A paradigm shift is constant
Sometimes a man cannot live up to the best idea he dared to have―Javier Merizalde
One of the weaknesses of human nature is the desire for things to improve or to achieve a particular result without putting in the work required to attain the results. We often want good things in life: We want progress, we want peace, we want good health, we want good relationships, lucrative businesses, thriving careers, fat investment accounts, a good reputation and so on; but we often either sit around and expect these things to materialise on their own or we entertain and tolerate and foster the very actions that lead to results opposite to our desires.
There are a lot of occasions in social, professional and personal situations where people feel entitled to things, acknowledgements, positions and benefits that they have not actually earned, do not deserve, do not have a full right to (if any) or have not invested in in any way. Sometimes, we delude ourselves that our wants and desires are actually our entitlements and allocated attainments.
People who pride themselves in their “complexity” and deride others for being “simplistic” should realise that the truth is often not very complicated. What gets complex is evading the truth. This is according to Thomas Sowell.
There are many occasions where progress is not made because “we have always done it this way”; there are a lot of ideologies and traditions that we stick to that do not add much value to the bottom line and usually cannot be comprehensively articulated by the people sticking to them, except for comfort of sticking to familiar washed-out traditions or an overblown or deluded sense of control.
A good example is how we expect bereaved families to feed the whole village on top of grieving and catering for general funeral costs. When a relation dies, the household and compound will be filled up and sometimes with others that only come out of some undefined obligation like escorting someone who knows someone who is related to someone who knows someone at the funeral.
And everyone will expect to be fed by the bereaved family; posing an unnecessary burden.
We should constantly question what certain ‘traditions’ and ‘habits’ are actually achieving in our lives. Many times, we complicate things unnecessarily and hinder progress.
The greatest discovery of all time is that a person can change his future by merely changing his attitude -Oprah Winfrey.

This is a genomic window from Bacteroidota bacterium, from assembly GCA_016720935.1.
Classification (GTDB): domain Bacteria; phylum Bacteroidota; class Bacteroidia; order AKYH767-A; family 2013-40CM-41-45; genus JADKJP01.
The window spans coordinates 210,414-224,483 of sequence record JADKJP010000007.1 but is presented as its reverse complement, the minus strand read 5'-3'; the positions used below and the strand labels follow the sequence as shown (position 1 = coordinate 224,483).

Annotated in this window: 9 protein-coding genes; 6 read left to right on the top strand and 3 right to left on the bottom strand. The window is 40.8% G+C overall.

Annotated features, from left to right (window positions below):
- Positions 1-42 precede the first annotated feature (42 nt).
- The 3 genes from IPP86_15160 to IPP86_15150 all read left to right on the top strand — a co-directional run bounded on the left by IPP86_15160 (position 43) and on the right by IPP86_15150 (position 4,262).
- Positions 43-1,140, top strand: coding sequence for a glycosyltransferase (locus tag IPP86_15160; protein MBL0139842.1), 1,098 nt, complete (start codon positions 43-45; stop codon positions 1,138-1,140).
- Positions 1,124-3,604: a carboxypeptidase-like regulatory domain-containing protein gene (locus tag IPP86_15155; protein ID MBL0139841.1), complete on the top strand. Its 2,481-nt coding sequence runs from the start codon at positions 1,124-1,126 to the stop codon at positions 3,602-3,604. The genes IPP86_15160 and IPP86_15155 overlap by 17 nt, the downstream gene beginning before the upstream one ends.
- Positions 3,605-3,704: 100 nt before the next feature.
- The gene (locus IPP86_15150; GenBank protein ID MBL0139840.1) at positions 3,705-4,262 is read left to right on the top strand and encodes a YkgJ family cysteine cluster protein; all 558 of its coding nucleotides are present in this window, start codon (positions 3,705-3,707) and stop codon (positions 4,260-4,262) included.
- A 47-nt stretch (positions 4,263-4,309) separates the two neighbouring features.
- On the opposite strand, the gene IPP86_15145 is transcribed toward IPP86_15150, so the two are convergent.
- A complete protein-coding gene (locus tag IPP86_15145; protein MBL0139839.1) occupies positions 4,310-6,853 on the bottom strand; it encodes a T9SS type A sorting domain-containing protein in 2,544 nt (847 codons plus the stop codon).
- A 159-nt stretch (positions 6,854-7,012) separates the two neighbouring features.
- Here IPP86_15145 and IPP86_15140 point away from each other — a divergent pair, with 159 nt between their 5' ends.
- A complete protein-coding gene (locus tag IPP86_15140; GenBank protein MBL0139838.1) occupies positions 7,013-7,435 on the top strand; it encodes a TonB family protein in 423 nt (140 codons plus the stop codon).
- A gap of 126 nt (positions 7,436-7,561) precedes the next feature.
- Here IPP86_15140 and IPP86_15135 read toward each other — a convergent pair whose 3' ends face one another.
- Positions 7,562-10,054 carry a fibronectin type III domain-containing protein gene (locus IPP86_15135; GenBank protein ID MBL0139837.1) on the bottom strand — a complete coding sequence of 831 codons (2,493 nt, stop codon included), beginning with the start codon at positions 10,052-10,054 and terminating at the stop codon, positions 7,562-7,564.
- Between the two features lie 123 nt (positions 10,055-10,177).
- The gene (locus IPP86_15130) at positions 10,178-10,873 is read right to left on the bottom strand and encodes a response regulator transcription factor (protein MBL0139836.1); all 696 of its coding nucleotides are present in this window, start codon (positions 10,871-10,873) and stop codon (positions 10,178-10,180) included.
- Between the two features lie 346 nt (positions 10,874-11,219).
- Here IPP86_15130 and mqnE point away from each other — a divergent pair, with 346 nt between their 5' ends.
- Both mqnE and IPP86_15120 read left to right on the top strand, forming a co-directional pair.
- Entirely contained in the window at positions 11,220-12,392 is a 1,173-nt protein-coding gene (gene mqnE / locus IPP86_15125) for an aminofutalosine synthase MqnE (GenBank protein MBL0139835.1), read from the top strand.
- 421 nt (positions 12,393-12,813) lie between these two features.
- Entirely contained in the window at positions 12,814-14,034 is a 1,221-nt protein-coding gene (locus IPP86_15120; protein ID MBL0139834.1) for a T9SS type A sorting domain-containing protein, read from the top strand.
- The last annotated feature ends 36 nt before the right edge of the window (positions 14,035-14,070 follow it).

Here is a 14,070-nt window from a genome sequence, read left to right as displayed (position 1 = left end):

Most problems seem unfixable, most goals unattainable, most crises unsalvageable because of the attitude towards them. A simple change in attitude makes a big difference, a full paradigm shift.
We always call for improved health care, a robust education system, a vibrant social welfare, food security, progressive local development, national economic independence and national synergy; but if we look at how we run our day-to-day activities from personal to national level; we find that we are not really speaking into these priorities.
I often lament about our behaviour on the roads of Malawi, for instance; half the time one deals with selfish and reckless drivers who only care about moving their car irrespective of other road users and set regulations.
We also have equally selfish and reckless pedestrians who jump onto the road at any random interval, distract or delay other road users unnecessarily.
And we have all heard the story of the home owner who demarcates their plot to release all its rubbish and waste material to the surrounding neighbours instead of talking full responsibility to manage the waste and be sensitive towards those that surround him.
My question is: if we cannot make the effort in small things, how do we expect to make effort in bigger things and how do we expect to grow our communities or nurture our young to be leaders?
We need to shift our attitudes to a point where we take direct responsibility for the developments that fall our way, for the goals we want to attain, for the people we want to be and for the society and nation we want to build.
I rest my case